Rachael on right with her daughterFor a long time Rachael walked by the Bar Method studio in Summit without going in. A single mom in her mid-40s, Rachael “dismissed it as an option for me,” she says, “because the word ‘bar’ implied ballerina and that was something I certainly wasn’t.” One Thanksgiving, her daughter came home from college, and the two of them decided to give the class a try. “I changed three times before I left the house,” Rachael recalls, “not sure what to wear. I was sure I would be the only person there who would not be able to lift her leg to her ear. I was so nervous when I turned the corner into the studio, but everyone was so lovely and welcoming. As I made my way through the class, I was amazed at the extensive options given within each exercise…options for those who were advanced and options for novices like me. The instructor offered specific encouragement and suggestions to each student using their names! It was clear that each student was so involved in their own progress that no one had time (including me!) to notice anyone else.”

Mary Ann, Redmond, Washington

Mary AnnFor two years, Mary Ann’s California-based daughter called her to talk about the positive effects the Bar Method was having on her body. Then a Bar Method studio opened in Mary Ann’s area. She was placed on the mailing list but didn’t attend for another year. Finally Mary Ann signed on “and I might add without too much enthusiasm,” she admits, “because I was suffering from a lower back injury. However, once I began taking classes under the watchful eyes of Bev and Maika (the studio’s owners), I was nurtured with kind comments, disciplined corrections and happy faces. I got the message; this is working for me.”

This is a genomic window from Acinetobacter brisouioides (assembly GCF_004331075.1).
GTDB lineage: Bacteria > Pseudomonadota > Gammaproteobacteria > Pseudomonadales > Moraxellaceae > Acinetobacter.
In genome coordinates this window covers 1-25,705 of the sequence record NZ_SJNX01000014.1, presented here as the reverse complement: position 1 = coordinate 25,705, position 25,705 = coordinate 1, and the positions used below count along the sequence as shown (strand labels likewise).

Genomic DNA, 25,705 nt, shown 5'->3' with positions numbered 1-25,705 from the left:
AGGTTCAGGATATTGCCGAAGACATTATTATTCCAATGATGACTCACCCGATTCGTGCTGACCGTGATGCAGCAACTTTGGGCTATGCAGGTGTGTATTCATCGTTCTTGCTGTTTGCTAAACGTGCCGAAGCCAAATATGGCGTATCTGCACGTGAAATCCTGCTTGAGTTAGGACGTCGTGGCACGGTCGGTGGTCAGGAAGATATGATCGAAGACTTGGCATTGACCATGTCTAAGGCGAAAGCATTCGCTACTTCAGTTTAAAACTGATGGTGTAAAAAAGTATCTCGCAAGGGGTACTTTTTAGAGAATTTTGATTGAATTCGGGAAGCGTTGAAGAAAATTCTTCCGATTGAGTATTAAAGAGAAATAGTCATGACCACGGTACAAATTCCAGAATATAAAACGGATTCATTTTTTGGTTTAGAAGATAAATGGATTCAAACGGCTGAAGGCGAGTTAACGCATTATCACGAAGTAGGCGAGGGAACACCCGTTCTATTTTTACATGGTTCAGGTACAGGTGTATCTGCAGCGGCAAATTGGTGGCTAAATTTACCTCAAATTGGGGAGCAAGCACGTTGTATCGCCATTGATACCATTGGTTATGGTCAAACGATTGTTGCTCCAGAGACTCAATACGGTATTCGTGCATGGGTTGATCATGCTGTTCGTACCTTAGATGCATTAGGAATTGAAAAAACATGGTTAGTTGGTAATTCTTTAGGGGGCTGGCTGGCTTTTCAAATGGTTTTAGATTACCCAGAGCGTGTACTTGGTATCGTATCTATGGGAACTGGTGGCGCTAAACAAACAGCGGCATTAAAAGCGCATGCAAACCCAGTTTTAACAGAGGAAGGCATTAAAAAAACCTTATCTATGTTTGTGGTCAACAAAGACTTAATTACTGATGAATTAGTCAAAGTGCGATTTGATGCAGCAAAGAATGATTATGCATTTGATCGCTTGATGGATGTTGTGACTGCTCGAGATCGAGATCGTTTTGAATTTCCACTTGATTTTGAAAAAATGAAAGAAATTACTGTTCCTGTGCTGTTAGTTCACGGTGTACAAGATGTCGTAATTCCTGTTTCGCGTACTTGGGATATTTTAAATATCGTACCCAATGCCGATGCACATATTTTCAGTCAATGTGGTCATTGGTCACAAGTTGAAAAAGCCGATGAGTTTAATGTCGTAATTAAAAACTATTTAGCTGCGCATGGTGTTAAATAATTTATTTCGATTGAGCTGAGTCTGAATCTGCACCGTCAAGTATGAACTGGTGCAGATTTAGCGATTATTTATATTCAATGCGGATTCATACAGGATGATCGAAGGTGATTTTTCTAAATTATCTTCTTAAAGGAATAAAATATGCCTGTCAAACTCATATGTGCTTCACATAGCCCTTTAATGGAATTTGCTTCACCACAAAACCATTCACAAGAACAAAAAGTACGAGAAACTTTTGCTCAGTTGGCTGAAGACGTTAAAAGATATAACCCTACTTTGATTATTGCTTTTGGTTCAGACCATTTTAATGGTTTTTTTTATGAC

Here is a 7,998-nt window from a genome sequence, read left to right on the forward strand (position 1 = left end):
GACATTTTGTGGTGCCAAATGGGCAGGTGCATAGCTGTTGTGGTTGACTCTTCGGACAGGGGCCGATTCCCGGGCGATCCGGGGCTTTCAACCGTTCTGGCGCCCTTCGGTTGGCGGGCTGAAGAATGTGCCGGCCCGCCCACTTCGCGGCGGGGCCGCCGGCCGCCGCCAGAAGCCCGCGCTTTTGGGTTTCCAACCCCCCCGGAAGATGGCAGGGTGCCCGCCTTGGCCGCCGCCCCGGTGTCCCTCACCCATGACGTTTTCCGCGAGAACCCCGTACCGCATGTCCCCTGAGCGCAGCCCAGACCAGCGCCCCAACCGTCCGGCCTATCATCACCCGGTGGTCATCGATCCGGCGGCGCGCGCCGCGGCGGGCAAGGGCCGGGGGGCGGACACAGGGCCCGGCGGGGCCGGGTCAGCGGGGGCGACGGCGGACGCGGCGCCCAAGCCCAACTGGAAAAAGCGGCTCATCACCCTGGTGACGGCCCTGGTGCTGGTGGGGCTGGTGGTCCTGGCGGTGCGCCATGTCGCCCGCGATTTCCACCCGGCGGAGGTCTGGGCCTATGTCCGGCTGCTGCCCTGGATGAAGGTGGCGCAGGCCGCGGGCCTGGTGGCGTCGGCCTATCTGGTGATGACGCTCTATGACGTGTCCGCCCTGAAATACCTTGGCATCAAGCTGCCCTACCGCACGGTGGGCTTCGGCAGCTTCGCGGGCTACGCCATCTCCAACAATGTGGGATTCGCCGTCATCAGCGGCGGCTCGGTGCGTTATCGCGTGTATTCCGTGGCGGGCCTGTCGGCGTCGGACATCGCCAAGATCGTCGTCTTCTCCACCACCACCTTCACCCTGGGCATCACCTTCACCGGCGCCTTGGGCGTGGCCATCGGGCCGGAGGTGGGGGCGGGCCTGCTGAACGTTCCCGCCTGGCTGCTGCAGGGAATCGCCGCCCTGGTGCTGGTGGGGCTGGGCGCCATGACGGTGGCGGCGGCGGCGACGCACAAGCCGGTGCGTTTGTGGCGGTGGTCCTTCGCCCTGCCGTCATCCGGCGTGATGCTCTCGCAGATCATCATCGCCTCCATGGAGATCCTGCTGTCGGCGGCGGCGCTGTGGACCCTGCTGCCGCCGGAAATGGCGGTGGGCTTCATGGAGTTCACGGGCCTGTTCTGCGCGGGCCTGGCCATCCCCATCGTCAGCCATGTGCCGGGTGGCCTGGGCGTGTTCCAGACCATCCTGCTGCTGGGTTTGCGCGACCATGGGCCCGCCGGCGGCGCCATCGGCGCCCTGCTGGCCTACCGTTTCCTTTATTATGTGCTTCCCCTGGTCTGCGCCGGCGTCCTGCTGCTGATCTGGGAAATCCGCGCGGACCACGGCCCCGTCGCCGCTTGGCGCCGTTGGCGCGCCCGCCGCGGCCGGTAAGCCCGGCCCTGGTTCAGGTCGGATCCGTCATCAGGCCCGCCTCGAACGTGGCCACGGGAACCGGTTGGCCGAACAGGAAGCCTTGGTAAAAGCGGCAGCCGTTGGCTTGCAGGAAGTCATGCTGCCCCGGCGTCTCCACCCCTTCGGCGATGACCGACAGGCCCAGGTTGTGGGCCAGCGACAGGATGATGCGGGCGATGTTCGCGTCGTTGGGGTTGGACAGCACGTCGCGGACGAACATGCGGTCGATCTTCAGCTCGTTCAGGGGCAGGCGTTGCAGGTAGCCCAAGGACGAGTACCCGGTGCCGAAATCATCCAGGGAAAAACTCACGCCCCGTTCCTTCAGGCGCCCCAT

Grace, Bernardsville, New Jersey

A busy mother of three young boys, Grace would not be dragged to a first class for a long time in spite of the persistent efforts of her best friend Margaret. “I can be a little sarcastic and a physical underachiever,” Grace says by way of explanation. At last Margaret prevailed. “As I entered the class,’ Grace remembers, ‘I was really impressed by the instructor’s desire to not just learn the names of students, but to engage and take a serious interest in each individual’s progress and development. Honestly, on that first day, I was a “D” student, but that did not matter. What struck me is how much and how often these instructors encouraged me and others and made constructive adjustments in order for proper form to be achieved. Also, every exercise is explained along with its function and benefits. It is fascinating to submit to this level of instruction. Not only did it stimulate my muscles, but a switch was flipped in my brain, too. This Bar Method became my Mt. Everest and I was hooked.”